At least 60,000 people have been killed in Syria's civil war, with monthly casualty figures steadily increasing since the conflict began almost two years ago, according to a new analysis.
The death toll calculated by the United Nations is one-third more than the figure of 45,000 given by activists opposed to the regime of President Bashar al Assad.
Independent experts compared 147,349 killings reported by seven different sources – including the government – for the study, which was commissioned by the UN human rights office.
By removing duplicates they arrived at a list of 59,648 individuals killed between the start of the uprising on March 15, 2011, and November 30, 2012. In each case, the victim's first and last name, the date and the location of his or her death were known.
"Given there has been no let-up in the conflict since the end of November, we can assume that more than 60,000 people have been killed by the beginning of 2013," UN High Commissioner for Human Rights Navi Pillay said. "The number of casualties is much higher than we expected, and is truly shocking."
The real death toll is likely to be even greater because reports containing incomplete information were excluded and a significant number of killings may not have been documented.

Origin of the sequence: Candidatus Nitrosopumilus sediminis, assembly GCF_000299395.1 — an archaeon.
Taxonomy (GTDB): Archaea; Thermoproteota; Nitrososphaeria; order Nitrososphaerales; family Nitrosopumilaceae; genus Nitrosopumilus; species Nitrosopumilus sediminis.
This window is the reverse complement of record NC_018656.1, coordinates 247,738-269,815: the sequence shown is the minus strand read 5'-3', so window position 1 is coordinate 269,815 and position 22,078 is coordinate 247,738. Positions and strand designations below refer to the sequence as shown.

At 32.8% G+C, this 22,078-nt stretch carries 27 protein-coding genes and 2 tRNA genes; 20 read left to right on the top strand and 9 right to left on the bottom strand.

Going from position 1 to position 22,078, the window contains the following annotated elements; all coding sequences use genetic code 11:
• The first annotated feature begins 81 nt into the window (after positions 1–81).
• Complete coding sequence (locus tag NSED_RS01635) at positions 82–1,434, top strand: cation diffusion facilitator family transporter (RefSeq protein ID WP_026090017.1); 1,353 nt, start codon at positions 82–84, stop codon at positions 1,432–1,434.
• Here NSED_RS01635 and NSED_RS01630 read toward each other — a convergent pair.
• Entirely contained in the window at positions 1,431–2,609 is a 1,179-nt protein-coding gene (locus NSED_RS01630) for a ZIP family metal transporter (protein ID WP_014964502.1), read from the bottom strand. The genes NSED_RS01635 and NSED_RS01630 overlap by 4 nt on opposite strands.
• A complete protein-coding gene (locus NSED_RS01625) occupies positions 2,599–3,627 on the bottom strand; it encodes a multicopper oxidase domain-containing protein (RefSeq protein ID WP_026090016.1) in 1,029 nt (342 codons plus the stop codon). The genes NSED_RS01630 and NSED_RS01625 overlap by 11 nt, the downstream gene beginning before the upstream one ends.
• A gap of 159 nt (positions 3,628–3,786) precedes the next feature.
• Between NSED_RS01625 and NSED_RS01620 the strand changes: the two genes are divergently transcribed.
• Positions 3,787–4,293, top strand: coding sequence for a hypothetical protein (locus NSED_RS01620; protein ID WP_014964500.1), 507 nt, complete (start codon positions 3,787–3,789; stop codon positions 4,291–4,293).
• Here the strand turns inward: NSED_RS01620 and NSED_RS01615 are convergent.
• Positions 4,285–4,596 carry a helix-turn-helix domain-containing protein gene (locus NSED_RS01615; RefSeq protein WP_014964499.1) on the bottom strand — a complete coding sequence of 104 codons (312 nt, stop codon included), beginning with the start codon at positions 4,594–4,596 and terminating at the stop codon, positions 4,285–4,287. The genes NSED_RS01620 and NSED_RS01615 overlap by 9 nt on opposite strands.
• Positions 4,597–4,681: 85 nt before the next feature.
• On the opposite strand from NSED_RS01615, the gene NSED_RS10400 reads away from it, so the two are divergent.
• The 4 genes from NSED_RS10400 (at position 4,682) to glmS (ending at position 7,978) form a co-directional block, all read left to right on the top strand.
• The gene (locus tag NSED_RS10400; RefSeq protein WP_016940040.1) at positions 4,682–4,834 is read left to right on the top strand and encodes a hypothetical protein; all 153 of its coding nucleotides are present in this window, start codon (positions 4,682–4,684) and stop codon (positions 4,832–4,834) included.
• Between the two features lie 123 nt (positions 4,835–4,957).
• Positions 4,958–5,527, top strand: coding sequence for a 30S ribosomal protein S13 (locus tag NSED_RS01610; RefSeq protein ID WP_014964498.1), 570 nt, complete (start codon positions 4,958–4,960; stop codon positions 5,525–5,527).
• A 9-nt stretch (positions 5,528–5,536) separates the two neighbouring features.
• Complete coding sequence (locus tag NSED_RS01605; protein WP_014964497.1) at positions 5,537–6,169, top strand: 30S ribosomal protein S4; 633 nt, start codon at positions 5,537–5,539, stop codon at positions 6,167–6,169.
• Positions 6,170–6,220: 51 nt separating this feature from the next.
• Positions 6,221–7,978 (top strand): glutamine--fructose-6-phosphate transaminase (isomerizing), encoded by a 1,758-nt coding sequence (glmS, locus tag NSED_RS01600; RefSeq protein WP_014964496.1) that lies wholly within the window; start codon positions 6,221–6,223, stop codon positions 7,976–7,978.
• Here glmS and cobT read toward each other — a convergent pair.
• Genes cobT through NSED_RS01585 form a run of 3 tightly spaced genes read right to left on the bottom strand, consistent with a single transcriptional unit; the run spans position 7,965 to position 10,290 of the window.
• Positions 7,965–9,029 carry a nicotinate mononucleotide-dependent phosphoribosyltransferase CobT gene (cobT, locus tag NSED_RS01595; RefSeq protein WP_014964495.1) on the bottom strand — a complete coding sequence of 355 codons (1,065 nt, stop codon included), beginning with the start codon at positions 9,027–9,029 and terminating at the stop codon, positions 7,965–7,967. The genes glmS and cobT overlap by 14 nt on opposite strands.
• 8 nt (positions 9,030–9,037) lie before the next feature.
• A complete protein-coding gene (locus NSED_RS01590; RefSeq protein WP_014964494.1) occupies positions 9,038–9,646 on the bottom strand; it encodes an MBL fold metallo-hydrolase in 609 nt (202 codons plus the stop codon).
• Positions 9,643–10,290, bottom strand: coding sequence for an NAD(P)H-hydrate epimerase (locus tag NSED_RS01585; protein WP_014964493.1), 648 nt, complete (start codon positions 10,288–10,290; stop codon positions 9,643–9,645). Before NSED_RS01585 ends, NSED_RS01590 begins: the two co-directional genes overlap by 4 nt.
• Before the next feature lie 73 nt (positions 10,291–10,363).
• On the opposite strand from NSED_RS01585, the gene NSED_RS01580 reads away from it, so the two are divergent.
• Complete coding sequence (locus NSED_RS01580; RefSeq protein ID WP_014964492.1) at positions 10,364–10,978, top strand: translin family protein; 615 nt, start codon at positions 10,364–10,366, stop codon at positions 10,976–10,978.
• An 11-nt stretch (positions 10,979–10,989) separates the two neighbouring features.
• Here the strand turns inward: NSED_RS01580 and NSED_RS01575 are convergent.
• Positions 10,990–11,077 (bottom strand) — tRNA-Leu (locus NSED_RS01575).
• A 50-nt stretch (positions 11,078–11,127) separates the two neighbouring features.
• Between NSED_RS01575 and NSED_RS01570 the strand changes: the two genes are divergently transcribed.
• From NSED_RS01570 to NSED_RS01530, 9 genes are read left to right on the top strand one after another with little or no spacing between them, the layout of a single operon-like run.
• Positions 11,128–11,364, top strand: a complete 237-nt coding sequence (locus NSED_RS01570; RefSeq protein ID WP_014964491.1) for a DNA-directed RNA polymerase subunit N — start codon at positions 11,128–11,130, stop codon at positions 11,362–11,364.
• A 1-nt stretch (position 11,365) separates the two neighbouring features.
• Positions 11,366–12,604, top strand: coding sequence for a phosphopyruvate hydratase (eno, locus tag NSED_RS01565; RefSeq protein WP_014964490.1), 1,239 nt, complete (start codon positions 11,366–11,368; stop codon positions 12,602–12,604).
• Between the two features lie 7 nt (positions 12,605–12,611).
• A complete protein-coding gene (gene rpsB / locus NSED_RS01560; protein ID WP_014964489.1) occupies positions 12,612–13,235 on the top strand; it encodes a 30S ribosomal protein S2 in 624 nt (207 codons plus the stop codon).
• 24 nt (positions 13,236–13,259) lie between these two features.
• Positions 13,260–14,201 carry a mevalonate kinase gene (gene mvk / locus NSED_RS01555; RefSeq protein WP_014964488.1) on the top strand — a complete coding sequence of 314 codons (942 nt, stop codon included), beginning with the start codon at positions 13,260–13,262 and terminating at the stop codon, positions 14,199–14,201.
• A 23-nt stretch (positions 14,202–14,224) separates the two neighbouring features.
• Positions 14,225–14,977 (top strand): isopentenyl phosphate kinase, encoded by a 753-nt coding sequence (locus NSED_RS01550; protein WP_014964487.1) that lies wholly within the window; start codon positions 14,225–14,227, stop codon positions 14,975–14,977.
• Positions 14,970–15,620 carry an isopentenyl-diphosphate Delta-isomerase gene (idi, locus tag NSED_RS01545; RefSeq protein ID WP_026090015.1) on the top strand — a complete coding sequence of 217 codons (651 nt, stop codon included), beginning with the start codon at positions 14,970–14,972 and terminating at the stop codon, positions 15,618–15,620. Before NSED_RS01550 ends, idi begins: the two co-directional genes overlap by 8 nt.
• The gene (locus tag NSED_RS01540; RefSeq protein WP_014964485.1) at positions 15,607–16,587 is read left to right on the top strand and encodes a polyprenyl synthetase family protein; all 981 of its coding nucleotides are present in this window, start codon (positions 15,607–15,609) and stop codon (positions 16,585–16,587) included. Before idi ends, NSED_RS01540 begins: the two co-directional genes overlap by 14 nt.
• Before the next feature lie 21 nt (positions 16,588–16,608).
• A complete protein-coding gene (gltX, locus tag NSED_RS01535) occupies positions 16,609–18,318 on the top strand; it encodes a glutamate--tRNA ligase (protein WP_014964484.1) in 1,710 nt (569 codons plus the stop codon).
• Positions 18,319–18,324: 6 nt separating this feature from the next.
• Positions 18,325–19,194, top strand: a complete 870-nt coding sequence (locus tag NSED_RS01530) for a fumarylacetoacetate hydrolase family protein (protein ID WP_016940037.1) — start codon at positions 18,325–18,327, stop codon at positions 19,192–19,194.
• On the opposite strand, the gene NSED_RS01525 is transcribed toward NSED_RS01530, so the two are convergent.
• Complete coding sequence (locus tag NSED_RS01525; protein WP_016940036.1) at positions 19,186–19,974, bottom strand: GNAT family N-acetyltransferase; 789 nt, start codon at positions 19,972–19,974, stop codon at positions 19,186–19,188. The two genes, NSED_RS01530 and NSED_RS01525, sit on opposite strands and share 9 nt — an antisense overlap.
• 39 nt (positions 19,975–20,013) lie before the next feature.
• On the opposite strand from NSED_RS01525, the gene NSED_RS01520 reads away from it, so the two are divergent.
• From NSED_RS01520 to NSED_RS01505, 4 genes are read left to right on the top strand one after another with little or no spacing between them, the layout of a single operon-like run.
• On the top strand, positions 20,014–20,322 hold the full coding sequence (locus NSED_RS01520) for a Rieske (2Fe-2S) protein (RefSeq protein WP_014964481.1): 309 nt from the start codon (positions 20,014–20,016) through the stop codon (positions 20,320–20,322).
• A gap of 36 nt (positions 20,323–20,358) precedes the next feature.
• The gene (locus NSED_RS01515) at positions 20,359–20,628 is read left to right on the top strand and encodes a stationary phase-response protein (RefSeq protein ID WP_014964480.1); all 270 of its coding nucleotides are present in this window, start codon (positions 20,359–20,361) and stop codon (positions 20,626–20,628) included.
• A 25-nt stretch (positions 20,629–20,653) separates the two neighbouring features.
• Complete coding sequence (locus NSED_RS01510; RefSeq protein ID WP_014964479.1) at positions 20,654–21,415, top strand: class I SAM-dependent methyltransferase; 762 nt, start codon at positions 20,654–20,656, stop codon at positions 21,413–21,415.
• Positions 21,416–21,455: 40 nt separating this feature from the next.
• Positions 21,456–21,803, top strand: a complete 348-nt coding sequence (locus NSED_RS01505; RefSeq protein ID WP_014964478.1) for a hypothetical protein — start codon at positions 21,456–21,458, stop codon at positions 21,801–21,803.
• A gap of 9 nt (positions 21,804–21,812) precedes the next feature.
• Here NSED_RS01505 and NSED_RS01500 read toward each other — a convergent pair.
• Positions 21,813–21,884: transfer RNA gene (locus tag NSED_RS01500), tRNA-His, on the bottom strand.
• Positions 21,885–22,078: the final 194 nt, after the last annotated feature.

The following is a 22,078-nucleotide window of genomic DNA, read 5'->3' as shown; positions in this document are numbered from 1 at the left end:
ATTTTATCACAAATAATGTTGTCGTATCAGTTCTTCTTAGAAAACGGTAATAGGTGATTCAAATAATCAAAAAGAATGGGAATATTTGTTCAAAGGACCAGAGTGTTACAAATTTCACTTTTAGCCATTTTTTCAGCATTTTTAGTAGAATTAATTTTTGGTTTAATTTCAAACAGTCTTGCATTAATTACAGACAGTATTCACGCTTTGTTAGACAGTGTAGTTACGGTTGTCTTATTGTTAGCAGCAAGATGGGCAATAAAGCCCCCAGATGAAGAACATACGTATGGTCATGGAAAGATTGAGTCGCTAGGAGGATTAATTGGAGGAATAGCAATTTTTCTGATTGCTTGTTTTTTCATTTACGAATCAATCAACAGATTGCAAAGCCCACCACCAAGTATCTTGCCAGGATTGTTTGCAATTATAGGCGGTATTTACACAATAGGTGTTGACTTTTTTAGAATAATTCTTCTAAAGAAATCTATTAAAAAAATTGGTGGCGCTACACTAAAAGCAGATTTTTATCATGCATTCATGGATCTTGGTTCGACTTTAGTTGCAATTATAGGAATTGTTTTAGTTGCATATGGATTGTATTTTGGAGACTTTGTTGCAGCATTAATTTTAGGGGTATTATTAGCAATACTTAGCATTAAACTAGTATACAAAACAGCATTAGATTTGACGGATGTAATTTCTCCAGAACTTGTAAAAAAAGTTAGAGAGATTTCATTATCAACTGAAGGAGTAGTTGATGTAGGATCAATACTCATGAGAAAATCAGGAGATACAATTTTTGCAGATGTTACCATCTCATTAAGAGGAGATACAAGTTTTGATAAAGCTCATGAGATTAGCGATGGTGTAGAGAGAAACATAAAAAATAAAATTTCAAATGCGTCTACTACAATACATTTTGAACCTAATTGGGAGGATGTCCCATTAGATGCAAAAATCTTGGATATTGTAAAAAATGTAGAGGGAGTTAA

"There are many names not on the list for people who were quietly shot in the woods," Ms Pillay said.
The data, which did not distinguish among soldiers, rebels and civilians, also show the killing in Syria has accelerated.
During the summer of 2011, shortly after the uprising against Mr Assad began, the monthly death toll stood at around 1000. A year later, an average of 5000 were killed each month, the UN said.
Most of the killings occurred in Homs, followed by rural Damascus, Idlib, Aleppo, Daraa and Hama. At least three-quarters of the victims were male.
"The failure of the international community, in particular the UN Security Council, to take concrete actions to stop the blood-letting, shames us all," Ms Pillay said. "Collectively, we have fiddled at the edges while Syria burns."
She warned thousands more would die or suffer terrible injuries if the conflict continues, and repeated her call that those responsible for the killings –which in some cases could amount to war crimes – should be held accountable.
"We must not compound the existing disaster by failing to prepare for the inevitable – and very dangerous – instability that will occur when the conflict ends," said Ms Pillay.
She added: "Serious planning needs to get under way immediately, not just to provide humanitarian aid, but to protect all Syrian citizens from reprisals and acts of revenge such as those seen in Afghanistan, Iraq, Somalia and Congo."